Polarization is a serious issue in American politics, and Charles Schumer is one of our leading senators. Yet Schumer’s recent op-ed advocating the replacement of partisan primaries nationwide by the “Top-Two” nonpartisan runoff system is full of errors and claims that have little basis. Even the op-ed’s subtitle, “adopt the open primary,” probably written by the paper and not the senator, is misleading, since Schumer is seeking to replace the open primary that exists in many states. (The open primary allows all voters to participate in any party’s primary; the Top Two system Schumer advocates is a nonpartisan runoff system in which the general election might well be between two Democrats or two Republicans.)

Schumer’s concerns are well-taken. He has observed polarization over the course of his long and consequential Congressional career. As a senator he has seen that chamber virtually paralyzed by partisan strife. He makes a good point when he cites changes in party coalitions, i.e. ” the shift of Southern states toward Republican control, the mobilization of evangelical voters around social issues, anti-tax movements in California and elsewhere, and the rise of conservative talk radio and other news media,” as well. Yet those developments, while very important and a major factor in the many changes in parties’ policies, are not easily addressed by electoral reforms. Meanwhile, Schumer’s prescription is faulty because his analysis of key dynamics in our political system is flawed.

One of Schumer’s key claims is that primaries are a relatively recent development in American politics: “Before the McGovern-Fraser Commission — formed after the Democratic convention in Chicago in 1968, which was marred by conflict over the Vietnam War — primaries were not even a major component of electoral politics in most states.”

In fact, primaries have been in place in most states for congressional and state offices since the early 20th century. This process had nothing to do with the McGovern-Fraser Commission, which focused on presidential nominations. Primaries had already long been the dominant system used to nominate congressional candidates in the middle of the last century when various measures show polarization was at its nadir. This alone ought to call into question claims that the existence of primaries is the source of polarization.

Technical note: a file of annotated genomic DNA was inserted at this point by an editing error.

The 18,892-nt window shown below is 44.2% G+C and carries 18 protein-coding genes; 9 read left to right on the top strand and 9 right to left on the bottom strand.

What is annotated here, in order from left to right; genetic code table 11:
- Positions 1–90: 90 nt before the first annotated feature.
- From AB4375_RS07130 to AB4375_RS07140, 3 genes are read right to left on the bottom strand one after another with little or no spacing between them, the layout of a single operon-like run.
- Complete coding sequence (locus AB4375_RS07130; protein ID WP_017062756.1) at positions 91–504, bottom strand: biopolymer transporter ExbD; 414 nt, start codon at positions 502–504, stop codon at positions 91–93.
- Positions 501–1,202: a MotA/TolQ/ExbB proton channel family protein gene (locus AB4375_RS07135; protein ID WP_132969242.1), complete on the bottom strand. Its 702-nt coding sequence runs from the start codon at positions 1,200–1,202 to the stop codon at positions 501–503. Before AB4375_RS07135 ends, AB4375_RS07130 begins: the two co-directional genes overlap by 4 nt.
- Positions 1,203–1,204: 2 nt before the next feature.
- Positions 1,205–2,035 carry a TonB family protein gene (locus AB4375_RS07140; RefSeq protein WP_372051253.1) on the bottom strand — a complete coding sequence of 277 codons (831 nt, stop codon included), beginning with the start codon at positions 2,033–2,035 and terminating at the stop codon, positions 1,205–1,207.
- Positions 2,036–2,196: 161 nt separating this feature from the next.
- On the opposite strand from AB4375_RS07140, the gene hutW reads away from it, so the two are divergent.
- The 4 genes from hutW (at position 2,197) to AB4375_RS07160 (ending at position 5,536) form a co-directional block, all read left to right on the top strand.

In fairness, Schumer sees the primary as problematic because it interacts with two allegedly new developments, a rise in special-interest campaign spending and gerrymandering. Yet even if a growth in special-interest money is fueling polarization, Schumer gives us no reason to think that the Top Two system will diminish its impact. Independent expenditures by special interests along with traditional campaign contributions are quite common in California, where the Top Two system is in place.

As for gerrymandering, while mapping technology has improved, there is nothing new about drawing lines to achieve partisan advantage. The famous gerrymander cartoon is from 1816.

More important, scholars largely agree that gerrymandering, while problematic for various reasons, is not a major contributor to polarization. This should come as no surprise. Creating districts overwhelmingly dominated by one party so that incumbents only have to worry about primaries does not serve party interests. It “wastes” votes. Winning many districts by relatively small margins is better for a party than concentrating its votes in a handful of districts.

Schumer asserts that the primary electorate is dominated by unrepresentative extremists: “it is the ‘third of the third’ most to the right or most to the left who come out to vote — the 10 percent at each of the two extremes of the political spectrum.” Yet scholars have repeatedly shown that primary voters are not very different from the parties’ voters in the general election. The Democratic and Republican primary electorates have different preferences, and those differences have grown,but this is also true of Democratic and Republican voters in general elections. Primaries are not polarizing because they are unrepresentative. They are polarizing because they are representative.

Schumer asserts, “in most states, laws prohibit independents — who are not registered with either party and who make up a growing proportion of the electorate — from voting in primaries at all.” This is an exaggerated claim. Closed primaries are common, but in a majority of states independents can vote for candidates of either major party in the primaries, yet polarization has occurred in them anyway.

Finally, as bloggers quicker on the draw than me have already noted , scholars find little evidence supporting the claim that the Top-Two system reduces partisan polarization among state legislators.

Sadly, this op-ed shows that despite tireless efforts by the founders of this blog (of whom I am not one) and other public-spirited scholars, gross misconceptions about our political system are still widespread, even among politicians of undoubted ability, and can appear in the leading newspaper. Polarization really does have troubling effects on our politics, yet without a widespread understanding of its roots we cannot hope to deal more effectively with it, whether by promoting reforms to reduce it or modifying other practices and institutions to cope with what may be an inevitable development.